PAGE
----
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Every child has a wealth of ability

"When you see the disability before the child, it is not only wrong for the child, but it deprives society of all that the child has to offer. Their loss is society's loss; their gain is society's gain" - Anthony Lake, UNICEF Executive Director.

DUSHANBE, 4 June 2013 - UNICEF launched its Flagship Publication “State of the World’s Children’s” (SOWC) report in Tajikistan. This year, the report focuses on Children with Disabilities (CWD) and Executive Summary of the report is now available in Tajik. The launching of the SOWC report follows the commemoration of the International Children’s Day, which this year also highlighted issues associated with disability.

The event was attended by representatives of the relevant Government ministries, diplomatic missions, international organisations, disabled people’s organisations, the coalition of associations of parents of children with disabilities, as well as children with disabilities. 

According to the UNICEF SOWC Report 2013, CWD are among the most marginalized people in the world. In general, CWD are less likely to receive health care or go to school and are among the most vulnerable to violence, abuse, exploitation and neglect, particularly if they are hidden or put in institutions because of the social stigma or the economic cost of raising them. Gender is also a key factor, as girls with disabilities are less likely than boys to receive food and care.  

In Tajikistan, 26,345 CWD (up to 18 years of age) are receiving disability assistance from the Government and approximately 2,000 of them live in public residential care facilities, including special boarding schools. Given the international prevalence estimates of childhood disability the actual number of CWD could be much higher. This may be a result of the existing stigma in the community that “causes” parents to “hide” their CWD.


At the launch of the SOWC 2013 report, Dushanbe - from left to right: Ms. Irina Kholova, President of Education Academy of Tajikistan, Mr. Alisher Yarbaboev, Head of Employment and Social Protection Department of the Presidential Office of the Republic of Tajikistan, Ms. Laylee Moshiri, UNICEF Representative in Tajikistan, Ms, Sabohat Hakimzade, Representative of Coalition of Associations of Parents of Children with Disabilities and Mr. Umar Nasriddinov talking about situation of children with disabilities in Tajikistan.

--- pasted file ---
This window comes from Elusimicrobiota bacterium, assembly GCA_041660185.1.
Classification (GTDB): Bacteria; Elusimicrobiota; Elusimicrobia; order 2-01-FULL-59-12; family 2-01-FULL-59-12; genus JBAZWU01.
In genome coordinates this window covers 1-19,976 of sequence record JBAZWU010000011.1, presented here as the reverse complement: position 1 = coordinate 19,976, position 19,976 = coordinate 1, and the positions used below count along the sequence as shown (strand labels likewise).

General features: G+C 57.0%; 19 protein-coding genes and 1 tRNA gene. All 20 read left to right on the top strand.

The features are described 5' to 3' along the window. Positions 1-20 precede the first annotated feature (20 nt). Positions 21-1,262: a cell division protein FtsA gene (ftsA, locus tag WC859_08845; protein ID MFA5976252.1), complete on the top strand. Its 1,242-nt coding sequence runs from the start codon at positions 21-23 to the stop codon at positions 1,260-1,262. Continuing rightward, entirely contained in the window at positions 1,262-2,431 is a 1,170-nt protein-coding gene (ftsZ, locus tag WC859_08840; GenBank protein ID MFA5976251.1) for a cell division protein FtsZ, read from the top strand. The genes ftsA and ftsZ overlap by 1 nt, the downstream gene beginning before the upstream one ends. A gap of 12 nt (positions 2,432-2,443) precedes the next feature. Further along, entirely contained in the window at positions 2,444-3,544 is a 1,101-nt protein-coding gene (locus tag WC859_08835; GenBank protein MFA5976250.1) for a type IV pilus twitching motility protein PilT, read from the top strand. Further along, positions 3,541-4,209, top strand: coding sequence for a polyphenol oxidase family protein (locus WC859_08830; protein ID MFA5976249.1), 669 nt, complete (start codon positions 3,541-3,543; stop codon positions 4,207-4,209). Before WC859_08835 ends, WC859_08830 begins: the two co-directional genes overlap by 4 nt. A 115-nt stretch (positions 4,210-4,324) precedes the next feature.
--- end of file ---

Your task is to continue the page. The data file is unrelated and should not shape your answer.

“We should see in every child a wealth of ability and enable them to engage and equally participate in the daily lives of their families, communities and societies. Concentrating on the abilities and potential of children with disabilities would create benefits for society as a whole”, said Ms. Laylee Moshiri, UNICEF Representative in Tajikistan.

Commenting on the release of UNICEF flagship publication, the UNICEF Representative called on the Government to ratify the Convention on the Rights of People with Disabilities and fully implement the Convention on the Rights of the Child to address the key challenges. She also emphasised that stigma can be reduced by promoting family and community-based care, and inclusive education that are backed by sufficient resource allocation and supported by social protection guarantees.

The State of the World`s Children 2013, which focuses on CWD, finds that the key to children with disabilities surviving and thriving is for them to have access to adequate services from the earliest years, grow up in caring families and to study in their local schools.

The State of the World`s Children report outlines ways for governments, the private sector, international donors and agencies, parliamentarians and other stakeholders to advance this agenda through strong partnerships.  It renews the call for all governments to sign, ratify and effectively implement the Convention of the Rights of Persons with Disabilities (CRPD), including to: 

·          Dismantle all barriers to inclusion. This requires a change of perception: recognising that children with disabilities` active presence and voice will not only help them but improve society as a whole as it gives everyone greater appreciation of diversity and tolerance. 

·          Generate reliable and comparable data needed to guide planning and resource allocation that realizes the rights of and the inclusion of all children.  Society cannot be equitable unless all children are included and children with disabilities accounted for and rendered visible and active members of their own communities.

·          End the institutionalization of children with disabilities with a moratorium on new admissions. UNICEF and governments are supporting families to prevent separation and end placement of children under three in large-scale institutions. 

·          Ensure that children with disabilities are identified as soon as possible and receive essential services so that that they are able to reach their full potential.  Evidence confirms that the youngest age group (0-3 years) of children with disabilities lack access to specialist care and services in many countries of the region.

·          Guarantee the right for all children to go to their local schools so that children, with and without disabilities, attend the same classes with additional, individually tailored support as needed.











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